Why do some divorce and child custody cases settle out of court, and some cases have to go to trial? There are many factors that determine whether a family law case will settle outside of court, the most important which involve the willingness of the parties to compromise, and the willingness of the attorneys for the parties to facilitate that compromise.
Preparing for and proceeding with a family court trial is a long, expensive process. If the parties are close to reaching an agreement, but are unable to arrive at the final stipulated terms, both parties are likely to spend more on the expense of going to trial than they would if they EACH accepted the other party’s terms.
Conversely, if the parties are not close to reaching an agreement, there most likely is a principal issue that needs to be addressed by the family court. Examples are whether there should be any spousal maintenance at all; whether an antenuptial agreement is void or not; or whether a third party is entitled to visitation with a minor child.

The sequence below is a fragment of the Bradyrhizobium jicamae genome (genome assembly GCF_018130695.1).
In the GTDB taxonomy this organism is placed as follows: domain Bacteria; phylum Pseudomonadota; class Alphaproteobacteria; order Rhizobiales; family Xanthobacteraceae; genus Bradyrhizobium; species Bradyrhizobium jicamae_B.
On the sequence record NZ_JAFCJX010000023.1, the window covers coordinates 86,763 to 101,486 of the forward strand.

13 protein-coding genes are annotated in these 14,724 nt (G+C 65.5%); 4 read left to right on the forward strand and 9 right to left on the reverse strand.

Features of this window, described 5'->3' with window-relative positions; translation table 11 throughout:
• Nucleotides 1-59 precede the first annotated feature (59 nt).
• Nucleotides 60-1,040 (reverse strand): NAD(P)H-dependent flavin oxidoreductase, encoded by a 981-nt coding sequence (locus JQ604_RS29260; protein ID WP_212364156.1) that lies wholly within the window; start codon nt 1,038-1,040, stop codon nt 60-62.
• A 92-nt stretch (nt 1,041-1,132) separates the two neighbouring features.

In the first example, the AMOUNT of spousal maintenance might be resolved by compromise, but only if both parties presume that there will be spousal maintenance. Otherwise, the dispute about whether there should be spousal maintenance at all may need to be decided by the court. In the second example, how to apply the terms of an antenuptial agreement can be negotiated and compromised. But if there is a fundamental question about whether the antenuptial agreement is even valid or not, the family court may need to render a decision. In the third example, discussions about a visitation schedule cannot take place if there is disagreement about who is entitled to have the court-ordered right to have the subject minor child in their care in the first place.
One key advantage to a settlement out of court is the fact that the parties have the final say in the terms of their divorce or child custody dispute, rather than the court. In all likelihood, the parties will be assenting to a conclusion that is not as favorable as their best possible result in court. But it may be worth avoiding the risk of going to court and not getting the best possible result.